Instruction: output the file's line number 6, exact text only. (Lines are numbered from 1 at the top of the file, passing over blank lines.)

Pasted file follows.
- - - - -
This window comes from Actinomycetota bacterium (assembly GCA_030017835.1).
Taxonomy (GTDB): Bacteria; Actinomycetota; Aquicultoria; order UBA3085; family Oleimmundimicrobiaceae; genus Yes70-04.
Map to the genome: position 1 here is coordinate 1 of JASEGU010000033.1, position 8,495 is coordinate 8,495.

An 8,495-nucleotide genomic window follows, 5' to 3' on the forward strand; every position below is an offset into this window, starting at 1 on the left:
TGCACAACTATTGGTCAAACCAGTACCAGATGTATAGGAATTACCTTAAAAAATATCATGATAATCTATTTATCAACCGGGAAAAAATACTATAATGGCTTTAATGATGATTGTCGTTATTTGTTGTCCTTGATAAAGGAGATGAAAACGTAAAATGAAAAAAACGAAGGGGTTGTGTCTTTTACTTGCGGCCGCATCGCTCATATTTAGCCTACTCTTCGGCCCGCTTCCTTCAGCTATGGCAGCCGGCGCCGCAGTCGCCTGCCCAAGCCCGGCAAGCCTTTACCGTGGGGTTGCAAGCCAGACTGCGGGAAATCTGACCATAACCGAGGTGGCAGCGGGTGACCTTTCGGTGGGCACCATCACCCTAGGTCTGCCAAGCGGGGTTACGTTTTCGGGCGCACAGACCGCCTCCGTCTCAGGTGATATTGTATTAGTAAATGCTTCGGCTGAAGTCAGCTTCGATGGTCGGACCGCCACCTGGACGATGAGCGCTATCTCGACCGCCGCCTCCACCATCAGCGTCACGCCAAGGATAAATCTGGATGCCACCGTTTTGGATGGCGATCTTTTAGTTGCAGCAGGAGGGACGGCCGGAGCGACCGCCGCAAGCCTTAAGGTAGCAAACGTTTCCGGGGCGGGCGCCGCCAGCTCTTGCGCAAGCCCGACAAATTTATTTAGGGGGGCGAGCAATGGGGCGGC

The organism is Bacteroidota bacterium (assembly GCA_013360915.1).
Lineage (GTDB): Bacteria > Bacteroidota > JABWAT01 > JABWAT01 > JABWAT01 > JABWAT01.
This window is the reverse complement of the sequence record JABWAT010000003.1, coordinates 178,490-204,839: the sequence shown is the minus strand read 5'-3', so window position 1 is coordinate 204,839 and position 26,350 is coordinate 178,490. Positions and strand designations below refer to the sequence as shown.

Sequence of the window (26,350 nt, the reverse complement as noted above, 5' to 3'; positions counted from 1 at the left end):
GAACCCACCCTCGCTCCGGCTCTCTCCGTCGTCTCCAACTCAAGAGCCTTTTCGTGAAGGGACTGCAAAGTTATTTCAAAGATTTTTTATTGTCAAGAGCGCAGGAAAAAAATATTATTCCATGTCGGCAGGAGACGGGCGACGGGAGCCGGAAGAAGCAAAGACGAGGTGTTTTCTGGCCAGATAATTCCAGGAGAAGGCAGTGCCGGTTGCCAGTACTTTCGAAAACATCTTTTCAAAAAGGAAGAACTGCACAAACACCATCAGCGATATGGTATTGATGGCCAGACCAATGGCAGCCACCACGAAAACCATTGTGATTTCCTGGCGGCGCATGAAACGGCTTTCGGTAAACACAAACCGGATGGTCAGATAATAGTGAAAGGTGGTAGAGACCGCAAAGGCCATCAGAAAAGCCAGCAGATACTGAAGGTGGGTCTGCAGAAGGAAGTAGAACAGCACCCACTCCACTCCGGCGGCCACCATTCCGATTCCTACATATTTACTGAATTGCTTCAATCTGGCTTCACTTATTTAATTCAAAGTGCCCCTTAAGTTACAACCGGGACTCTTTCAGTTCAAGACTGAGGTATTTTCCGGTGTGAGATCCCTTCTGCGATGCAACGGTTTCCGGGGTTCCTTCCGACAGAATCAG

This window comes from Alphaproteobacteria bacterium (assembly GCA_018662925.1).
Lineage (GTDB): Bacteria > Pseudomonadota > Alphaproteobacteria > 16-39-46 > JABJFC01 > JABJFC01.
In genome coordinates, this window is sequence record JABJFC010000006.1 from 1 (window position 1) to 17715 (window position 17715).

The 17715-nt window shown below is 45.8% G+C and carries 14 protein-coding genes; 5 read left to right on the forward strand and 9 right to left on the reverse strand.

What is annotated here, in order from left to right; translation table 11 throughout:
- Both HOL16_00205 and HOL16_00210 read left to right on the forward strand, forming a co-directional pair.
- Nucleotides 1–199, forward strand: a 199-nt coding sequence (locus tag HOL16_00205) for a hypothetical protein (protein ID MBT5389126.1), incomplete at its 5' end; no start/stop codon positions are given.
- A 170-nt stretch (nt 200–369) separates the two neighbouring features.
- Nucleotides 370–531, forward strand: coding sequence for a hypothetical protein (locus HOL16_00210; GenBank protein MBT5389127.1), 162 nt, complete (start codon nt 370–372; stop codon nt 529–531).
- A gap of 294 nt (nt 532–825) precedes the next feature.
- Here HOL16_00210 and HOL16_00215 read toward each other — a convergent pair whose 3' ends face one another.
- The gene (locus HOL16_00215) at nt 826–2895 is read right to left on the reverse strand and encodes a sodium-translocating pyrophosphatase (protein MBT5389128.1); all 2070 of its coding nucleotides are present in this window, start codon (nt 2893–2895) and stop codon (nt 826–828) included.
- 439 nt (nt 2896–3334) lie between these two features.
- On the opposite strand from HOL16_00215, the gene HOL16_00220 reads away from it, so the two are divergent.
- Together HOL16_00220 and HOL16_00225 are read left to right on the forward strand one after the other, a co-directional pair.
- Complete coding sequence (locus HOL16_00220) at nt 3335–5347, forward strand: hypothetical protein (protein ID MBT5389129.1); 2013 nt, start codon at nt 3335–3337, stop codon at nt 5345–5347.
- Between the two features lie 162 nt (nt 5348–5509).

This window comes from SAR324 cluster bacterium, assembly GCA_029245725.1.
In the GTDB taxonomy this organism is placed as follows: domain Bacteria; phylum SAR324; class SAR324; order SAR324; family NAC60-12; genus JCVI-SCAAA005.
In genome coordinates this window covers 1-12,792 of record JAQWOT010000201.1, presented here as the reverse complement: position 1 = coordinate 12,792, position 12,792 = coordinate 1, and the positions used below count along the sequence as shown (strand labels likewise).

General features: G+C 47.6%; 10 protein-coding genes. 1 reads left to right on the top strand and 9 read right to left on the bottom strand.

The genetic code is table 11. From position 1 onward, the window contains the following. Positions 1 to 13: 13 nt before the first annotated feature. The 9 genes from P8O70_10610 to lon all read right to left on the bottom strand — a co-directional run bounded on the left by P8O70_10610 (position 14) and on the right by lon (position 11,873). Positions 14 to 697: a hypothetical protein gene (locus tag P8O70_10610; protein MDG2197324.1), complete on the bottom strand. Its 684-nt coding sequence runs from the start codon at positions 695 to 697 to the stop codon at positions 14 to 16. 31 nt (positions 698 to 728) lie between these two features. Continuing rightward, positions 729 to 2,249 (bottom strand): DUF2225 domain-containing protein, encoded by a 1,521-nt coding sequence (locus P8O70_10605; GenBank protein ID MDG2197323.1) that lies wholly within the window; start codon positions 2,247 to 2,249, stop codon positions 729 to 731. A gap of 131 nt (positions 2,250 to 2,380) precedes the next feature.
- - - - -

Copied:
The organism is Bacteroidota bacterium (assembly GCA_013360915.1).